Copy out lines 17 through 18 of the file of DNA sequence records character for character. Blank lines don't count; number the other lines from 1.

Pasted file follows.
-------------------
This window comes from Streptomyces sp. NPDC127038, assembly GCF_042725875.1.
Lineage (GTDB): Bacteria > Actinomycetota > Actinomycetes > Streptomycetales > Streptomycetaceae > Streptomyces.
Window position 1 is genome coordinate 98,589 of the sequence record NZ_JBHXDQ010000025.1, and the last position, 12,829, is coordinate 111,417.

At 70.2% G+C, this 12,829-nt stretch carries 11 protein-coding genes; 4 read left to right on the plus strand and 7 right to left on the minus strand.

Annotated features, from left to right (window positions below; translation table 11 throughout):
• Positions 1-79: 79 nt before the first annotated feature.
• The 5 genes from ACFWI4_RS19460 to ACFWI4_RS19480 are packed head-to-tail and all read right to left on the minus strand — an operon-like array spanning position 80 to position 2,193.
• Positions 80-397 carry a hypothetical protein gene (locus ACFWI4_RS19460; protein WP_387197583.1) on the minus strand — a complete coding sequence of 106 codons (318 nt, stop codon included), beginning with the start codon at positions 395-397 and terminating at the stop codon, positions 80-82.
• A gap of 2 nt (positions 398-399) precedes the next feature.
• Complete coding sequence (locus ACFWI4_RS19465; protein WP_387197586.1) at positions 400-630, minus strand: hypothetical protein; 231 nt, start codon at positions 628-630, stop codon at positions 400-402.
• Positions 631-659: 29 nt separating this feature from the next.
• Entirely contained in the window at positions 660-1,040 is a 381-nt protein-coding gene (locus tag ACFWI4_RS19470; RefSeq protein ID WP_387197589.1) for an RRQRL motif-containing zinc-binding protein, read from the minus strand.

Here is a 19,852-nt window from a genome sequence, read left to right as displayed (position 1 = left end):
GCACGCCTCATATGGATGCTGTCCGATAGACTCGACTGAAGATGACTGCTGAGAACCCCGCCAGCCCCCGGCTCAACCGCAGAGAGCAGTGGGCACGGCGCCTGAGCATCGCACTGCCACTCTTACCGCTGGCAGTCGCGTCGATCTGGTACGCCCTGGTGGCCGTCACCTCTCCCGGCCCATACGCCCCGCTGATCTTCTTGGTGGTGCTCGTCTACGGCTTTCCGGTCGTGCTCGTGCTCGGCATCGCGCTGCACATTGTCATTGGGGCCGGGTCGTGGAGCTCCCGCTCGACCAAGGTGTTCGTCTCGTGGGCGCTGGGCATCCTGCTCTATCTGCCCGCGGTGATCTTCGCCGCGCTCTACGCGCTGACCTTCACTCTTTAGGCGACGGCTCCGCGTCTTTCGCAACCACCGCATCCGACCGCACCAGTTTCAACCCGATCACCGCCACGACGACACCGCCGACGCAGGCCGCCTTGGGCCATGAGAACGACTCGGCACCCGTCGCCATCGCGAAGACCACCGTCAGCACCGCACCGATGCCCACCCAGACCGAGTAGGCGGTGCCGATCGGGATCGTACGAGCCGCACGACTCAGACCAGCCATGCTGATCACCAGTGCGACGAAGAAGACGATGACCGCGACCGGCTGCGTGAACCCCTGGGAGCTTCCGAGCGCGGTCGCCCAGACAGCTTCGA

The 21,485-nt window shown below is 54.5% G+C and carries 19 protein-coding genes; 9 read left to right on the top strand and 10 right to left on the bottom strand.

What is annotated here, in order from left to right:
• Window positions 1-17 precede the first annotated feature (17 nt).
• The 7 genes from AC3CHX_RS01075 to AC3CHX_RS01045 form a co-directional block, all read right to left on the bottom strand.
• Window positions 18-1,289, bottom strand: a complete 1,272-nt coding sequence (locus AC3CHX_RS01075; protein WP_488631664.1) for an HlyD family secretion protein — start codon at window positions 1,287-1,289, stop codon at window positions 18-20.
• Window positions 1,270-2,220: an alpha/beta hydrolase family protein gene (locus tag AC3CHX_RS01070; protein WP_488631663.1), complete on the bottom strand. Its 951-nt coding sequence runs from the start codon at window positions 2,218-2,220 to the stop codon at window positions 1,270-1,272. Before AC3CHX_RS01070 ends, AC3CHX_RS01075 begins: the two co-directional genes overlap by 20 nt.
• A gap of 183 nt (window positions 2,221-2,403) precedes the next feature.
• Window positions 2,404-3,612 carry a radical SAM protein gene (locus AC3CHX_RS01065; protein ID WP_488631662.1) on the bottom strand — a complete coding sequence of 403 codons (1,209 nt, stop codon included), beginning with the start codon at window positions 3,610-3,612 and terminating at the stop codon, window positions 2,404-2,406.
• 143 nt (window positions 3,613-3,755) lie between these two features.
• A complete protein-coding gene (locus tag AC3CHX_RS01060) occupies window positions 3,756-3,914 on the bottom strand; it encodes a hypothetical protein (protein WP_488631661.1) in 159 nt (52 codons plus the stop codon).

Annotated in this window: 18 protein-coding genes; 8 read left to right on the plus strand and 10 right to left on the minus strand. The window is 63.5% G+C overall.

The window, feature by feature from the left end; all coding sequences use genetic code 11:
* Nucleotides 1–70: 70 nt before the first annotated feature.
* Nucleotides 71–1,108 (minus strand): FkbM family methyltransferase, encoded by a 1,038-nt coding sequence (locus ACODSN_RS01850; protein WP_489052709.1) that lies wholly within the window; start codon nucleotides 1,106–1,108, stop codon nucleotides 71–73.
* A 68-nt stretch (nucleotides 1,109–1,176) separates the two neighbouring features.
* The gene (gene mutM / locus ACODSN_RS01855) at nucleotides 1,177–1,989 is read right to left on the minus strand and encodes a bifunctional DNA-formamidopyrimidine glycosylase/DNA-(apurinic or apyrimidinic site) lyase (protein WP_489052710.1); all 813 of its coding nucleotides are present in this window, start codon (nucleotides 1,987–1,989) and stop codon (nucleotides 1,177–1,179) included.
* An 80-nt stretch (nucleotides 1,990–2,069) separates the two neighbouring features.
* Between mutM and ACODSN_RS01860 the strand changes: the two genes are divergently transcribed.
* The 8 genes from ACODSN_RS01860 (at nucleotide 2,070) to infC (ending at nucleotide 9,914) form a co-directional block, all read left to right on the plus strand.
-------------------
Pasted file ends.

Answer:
• Window positions 1-17 precede the first annotated feature (17 nt).
• The 7 genes from AC3CHX_RS01075 to AC3CHX_RS01045 form a co-directional block, all read right to left on the bottom strand.